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Aspects of Aging

Dementia and Alzheimer's

PBS Newshour
March 20, 2014


There is a common theme about the need for new solutions to help seniors “age in place” in their own homes, to provide support for the caregivers (often family members), and to keep costs down. Many of the entrepreneurs working with the San Francisco based start-up incubator Aging 2.0 are trying to do just that, and some like BrainAid are specifically focused on developing apps geared toward those with cognitive impairment and Alzheimer’s. But clearly there is a lot of need out there for some fresh thinking about aging with dementia.  That need inspired faculty at Stanford University’s Center on Longevity — whose mission is to “redesign long life” — to launch a design challenge last fall. Partnering with the Aging 2.0 team, they invited students around the world to submit ideas for new products that can maximize independence for those with cognitive impairment.

Effects of Music and Memory on Dementia
AlbuquerqueJournal/Associated Press 
November 3, 2014
A study being led by the University of Wisconsin Milwaukee is the largest yet on the impact of the Music and Memory program, which is in hundreds of nursing homes across the U.S. and Canada. Similar studies will be conducted in Utah and Ohio. Researchers are monitoring the responses of 1,500 Alzheimer’s and dementia patients who were given iPods at Wisconsin nursing homes through the program, which was highlighted in a documentary honored at the Sundance Film Festival this year. Their mental state will then be compared to the same number of people in 100 other nursing homes who haven’t received iPods.

As We Age, Keys to Remembering Where the Keys Are
New York Times
May 4, 2015

Have you heard about “retrieval disorder,” our shared problem with remembering names and dates, what we had just read and where, even what we had for dinner last night? Or maybe we should call it "delayed retrieval disorder". It’s not that we can’t remember, it just takes us longer, sometimes a lot longer, than it used to. Is it really a disorder, or does it happen to all of us, a part of normal aging? Indeed it is, say recent reports, including one released last month by the Institute of Medicine. And it doesn’t mean we’re all headed down the road to dementia, although unchecked, cognitive changes with age can make it increasingly difficult to meet the demands of daily life, like shopping, driving, cooking and socializing.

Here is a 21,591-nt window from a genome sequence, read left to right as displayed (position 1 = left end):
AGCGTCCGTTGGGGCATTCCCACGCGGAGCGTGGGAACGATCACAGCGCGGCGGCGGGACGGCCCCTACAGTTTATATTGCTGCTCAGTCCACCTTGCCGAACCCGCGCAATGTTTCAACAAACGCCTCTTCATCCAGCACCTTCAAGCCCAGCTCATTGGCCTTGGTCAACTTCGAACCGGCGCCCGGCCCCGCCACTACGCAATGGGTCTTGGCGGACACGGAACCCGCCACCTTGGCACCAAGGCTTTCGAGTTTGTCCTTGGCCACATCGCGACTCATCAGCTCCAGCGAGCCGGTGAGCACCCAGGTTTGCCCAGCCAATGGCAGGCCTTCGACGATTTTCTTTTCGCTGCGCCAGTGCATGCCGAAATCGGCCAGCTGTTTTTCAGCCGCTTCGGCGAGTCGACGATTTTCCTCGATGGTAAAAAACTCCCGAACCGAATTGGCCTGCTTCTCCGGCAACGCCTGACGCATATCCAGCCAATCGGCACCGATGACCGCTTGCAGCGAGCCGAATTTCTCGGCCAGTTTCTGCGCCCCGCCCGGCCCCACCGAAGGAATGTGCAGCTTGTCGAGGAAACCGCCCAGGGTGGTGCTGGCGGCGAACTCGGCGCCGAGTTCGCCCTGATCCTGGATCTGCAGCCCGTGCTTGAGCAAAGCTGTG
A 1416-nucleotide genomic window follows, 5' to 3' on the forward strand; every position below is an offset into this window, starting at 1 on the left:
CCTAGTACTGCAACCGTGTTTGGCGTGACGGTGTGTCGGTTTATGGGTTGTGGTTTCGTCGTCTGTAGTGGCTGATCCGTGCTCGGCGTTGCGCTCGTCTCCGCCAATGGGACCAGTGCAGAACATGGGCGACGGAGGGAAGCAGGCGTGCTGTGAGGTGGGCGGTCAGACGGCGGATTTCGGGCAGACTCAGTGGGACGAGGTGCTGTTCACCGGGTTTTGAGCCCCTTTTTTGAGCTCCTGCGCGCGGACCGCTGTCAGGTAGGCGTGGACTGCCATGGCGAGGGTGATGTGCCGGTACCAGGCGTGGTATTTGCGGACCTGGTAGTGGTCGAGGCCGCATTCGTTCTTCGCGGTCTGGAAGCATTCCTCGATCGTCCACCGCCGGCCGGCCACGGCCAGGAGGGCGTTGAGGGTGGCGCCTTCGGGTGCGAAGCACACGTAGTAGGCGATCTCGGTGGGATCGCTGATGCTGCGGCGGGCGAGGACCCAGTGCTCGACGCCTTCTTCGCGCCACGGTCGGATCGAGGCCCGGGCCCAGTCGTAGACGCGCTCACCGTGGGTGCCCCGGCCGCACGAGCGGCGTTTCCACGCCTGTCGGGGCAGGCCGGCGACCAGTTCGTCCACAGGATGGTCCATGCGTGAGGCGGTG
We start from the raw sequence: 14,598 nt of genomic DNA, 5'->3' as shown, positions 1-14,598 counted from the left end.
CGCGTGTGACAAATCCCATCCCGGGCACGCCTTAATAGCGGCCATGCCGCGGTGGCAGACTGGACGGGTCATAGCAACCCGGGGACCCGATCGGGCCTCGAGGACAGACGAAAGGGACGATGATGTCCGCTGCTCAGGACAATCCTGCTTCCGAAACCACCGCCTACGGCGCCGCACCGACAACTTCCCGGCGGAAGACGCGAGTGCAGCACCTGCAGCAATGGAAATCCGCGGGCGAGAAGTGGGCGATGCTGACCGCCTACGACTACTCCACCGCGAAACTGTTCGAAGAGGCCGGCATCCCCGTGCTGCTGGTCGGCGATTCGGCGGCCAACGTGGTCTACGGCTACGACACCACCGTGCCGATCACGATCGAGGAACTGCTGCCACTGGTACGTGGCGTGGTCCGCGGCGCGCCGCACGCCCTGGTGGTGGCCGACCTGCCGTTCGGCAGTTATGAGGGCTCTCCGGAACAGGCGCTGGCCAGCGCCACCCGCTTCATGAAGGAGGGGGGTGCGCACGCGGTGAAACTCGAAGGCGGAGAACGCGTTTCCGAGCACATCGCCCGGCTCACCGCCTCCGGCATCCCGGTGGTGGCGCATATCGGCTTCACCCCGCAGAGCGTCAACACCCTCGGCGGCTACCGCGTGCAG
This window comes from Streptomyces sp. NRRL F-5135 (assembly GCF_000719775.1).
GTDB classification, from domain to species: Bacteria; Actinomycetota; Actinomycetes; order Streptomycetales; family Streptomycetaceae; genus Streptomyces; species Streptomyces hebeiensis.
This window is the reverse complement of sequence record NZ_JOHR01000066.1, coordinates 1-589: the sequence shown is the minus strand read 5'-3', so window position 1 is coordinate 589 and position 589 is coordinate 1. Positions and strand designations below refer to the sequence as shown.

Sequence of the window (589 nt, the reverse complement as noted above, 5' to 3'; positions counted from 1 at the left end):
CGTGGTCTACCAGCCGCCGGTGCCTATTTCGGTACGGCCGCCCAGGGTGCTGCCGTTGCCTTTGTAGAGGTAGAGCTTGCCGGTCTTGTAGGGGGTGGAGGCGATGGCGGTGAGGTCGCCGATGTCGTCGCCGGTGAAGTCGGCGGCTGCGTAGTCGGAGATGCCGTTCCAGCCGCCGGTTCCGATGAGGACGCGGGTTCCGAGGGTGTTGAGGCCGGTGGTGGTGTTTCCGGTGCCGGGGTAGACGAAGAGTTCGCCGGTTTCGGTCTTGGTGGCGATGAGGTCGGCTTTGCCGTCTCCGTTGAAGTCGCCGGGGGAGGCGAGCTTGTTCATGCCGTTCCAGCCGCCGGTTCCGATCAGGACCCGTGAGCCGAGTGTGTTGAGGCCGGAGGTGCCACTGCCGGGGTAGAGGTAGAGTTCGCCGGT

New York Times
May 18, 2015 
Fears about memory issues, commonplace among those of us who often misplace our cellphones and mix up the names of our children, are likely to skyrocket as baby boomers move into their 70s, 80s and beyond. Many may be unwilling to wait to have their memories tested until symptoms develop that could herald encroaching dementia or Alzheimer’s disease, like finding one’s glasses in the refrigerator, getting lost on a familiar route or being unable to follow directions or normal conversation. But simple tests done in eight to 12 minutes in a doctor’s office can determine whether memory issues are normal for one’s age or are problematic and warrant a more thorough evaluation. The tests can be administered annually, if necessary, to detect worrisome changes. However, according to researchers at the University of Michigan, more than half of older adults with signs of memory loss never see a doctor about it. Although there is still no certain way to prevent or forestall age-related cognitive disease, knowing that someone has serious memory problems can alert family members and friends to a need for changes in the person’s living arrangements that can be health- or even lifesaving.

Could Alzheimer's Stem From Infections? It Makes Sense, Experts Say
New York Times
May 25, 2016

New research at Harvard leads to a startling new hypothesis which could explain the origins of plaque, the mysterious hard little balls that pockmark the brains of people with Alzheimer's.

Parade Magazine
June 21, 2015
Lacking a cure or even meaningful treatments, those who bear the brunt of care are taking things into their own hands—and sharing their inspired solutions. Some reach hundreds or thousands at once. Others improve a handful of lives at a time.  This kind of grassroots movement is key to helping patients and caregivers cope with a disease on the rise. Every 67 seconds, someone in the U.S. develops Alzheimer’s, according to the Alzheimer’s Association; an estimated 5.3 million Americans of all ages already have the disease in 2015. One in three seniors dies with Alzheimer’s or other dementia, it’s the sixth leading cause of death in the U.S., and it’s the only cause of death in the top 10 in America that can’t be prevented, cured or slowed, the association says.